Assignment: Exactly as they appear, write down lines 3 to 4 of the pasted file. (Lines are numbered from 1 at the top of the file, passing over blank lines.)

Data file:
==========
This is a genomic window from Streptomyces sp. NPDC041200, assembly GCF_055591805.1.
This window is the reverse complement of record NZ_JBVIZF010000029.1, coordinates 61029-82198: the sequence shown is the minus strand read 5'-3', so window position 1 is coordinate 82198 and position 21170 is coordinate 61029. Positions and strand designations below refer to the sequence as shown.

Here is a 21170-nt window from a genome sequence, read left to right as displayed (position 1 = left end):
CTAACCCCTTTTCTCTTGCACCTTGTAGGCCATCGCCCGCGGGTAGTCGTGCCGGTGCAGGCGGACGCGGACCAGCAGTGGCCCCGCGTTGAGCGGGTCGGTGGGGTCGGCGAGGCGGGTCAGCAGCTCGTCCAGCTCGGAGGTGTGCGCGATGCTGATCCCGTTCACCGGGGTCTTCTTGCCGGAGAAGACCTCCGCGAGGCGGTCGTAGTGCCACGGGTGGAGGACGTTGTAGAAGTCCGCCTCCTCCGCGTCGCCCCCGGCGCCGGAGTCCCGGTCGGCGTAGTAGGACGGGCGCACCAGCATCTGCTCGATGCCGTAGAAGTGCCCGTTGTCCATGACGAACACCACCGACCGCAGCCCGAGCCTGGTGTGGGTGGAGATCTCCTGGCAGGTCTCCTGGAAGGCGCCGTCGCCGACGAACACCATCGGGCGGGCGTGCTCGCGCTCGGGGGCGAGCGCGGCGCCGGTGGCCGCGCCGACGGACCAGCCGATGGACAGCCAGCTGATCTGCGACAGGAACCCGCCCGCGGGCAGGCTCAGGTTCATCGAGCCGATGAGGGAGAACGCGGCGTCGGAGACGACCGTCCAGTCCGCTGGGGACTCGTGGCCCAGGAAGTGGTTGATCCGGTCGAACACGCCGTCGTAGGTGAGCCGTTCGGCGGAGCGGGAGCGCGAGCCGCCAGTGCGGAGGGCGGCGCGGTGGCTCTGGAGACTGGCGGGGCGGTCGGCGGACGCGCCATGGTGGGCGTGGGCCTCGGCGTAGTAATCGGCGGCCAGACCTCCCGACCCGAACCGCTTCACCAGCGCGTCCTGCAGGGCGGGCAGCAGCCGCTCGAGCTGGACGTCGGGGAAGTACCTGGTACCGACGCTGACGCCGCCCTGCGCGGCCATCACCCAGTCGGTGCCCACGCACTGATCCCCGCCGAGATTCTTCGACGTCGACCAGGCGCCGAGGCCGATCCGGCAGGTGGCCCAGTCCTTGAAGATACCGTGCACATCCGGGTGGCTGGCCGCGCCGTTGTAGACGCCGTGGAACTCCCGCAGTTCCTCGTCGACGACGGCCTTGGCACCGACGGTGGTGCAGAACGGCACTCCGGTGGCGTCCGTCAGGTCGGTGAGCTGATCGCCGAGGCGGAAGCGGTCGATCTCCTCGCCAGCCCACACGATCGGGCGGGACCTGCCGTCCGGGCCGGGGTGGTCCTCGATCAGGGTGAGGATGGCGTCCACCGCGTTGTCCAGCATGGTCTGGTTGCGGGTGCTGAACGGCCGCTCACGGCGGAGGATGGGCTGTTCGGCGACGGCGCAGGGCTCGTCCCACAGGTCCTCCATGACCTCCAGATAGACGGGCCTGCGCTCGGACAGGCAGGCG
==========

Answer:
Here is a 21170-nt window from a genome sequence, read left to right as displayed (position 1 = left end):
CTAACCCCTTTTCTCTTGCACCTTGTAGGCCATCGCCCGCGGGTAGTCGTGCCGGTGCAGGCGGACGCGGACCAGCAGTGGCCCCGCGTTGAGCGGGTCGGTGGGGTCGGCGAGGCGGGTCAGCAGCTCGTCCAGCTCGGAGGTGTGCGCGATGCTGATCCCGTTCACCGGGGTCTTCTTGCCGGAGAAGACCTCCGCGAGGCGGTCGTAGTGCCACGGGTGGAGGACGTTGTAGAAGTCCGCCTCCTCCGCGTCGCCCCCGGCGCCGGAGTCCCGGTCGGCGTAGTAGGACGGGCGCACCAGCATCTGCTCGATGCCGTAGAAGTGCCCGTTGTCCATGACGAACACCACCGACCGCAGCCCGAGCCTGGTGTGGGTGGAGATCTCCTGGCAGGTCTCCTGGAAGGCGCCGTCGCCGACGAACACCATCGGGCGGGCGTGCTCGCGCTCGGGGGCGAGCGCGGCGCCGGTGGCCGCGCCGACGGACCAGCCGATGGACAGCCAGCTGATCTGCGACAGGAACCCGCCCGCGGGCAGGCTCAGGTTCATCGAGCCGATGAGGGAGAACGCGGCGTCGGAGACGACCGTCCAGTCCGCTGGGGACTCGTGGCCCAGGAAGTGGTTGATCCGGTCGAACACGCCGTCGTAGGTGAGCCGTTCGGCGGAGCGGGAGCGCGAGCCGCCAGTGCGGAGGGCGGCGCGGTGGCTCTGGAGACTGGCGGGGCGGTCGGCGGACGCGCCATGGTGGGCGTGGGCCTCGGCGTAGTAATCGGCGGCCAGACCTCCCGACCCGAACCGCTTCACCAGCGCGTCCTGCAGGGCGGGCAGCAGCCGCTCGAGCTGGACGTCGGGGAAGTACCTGGTACCGACGCTGACGCCGCCCTGCGCGGCCATCACCCAGTCGGTGCCCACGCACTGATCCCCGCCGAGATTCTTCGACGTCGACCAGGCGCCGAGGCCGATCCGGCAGGTGGCCCAGTCCTTGAAGATACCGTGCACATCCGGGTGGCTGGCCGCGCCGTTGTAGACGCCGTGGAACTCCCGCAGTTCCTCGTCGACGACGGCCTTGGCACCGACGGTGGTGCAGAACGGCACTCCGGTGGCGTCCGTCAGGTCGGTGAGCTGATCGCCGAGGCGGAAGCGGTCGATCTCCTCGCCAGCCCACACGATCGGGCGGGACCTGCCGTCCGGGCCGGGGTGGTCCTCGATCAGGGTGAGGATGGCGTCCACCGCGTTGTCCAGCATGGTCTGGTTGCGGGTGCTGAACGGCCGCTCACGGCGGAGGATGGGCTGTTCGGCGACGGCGCAGGGCTCGTCCCACAGGTCCTCCATGACCTCCAGATAGACGGGCCTGCGCTCGGACAGGCAGGCG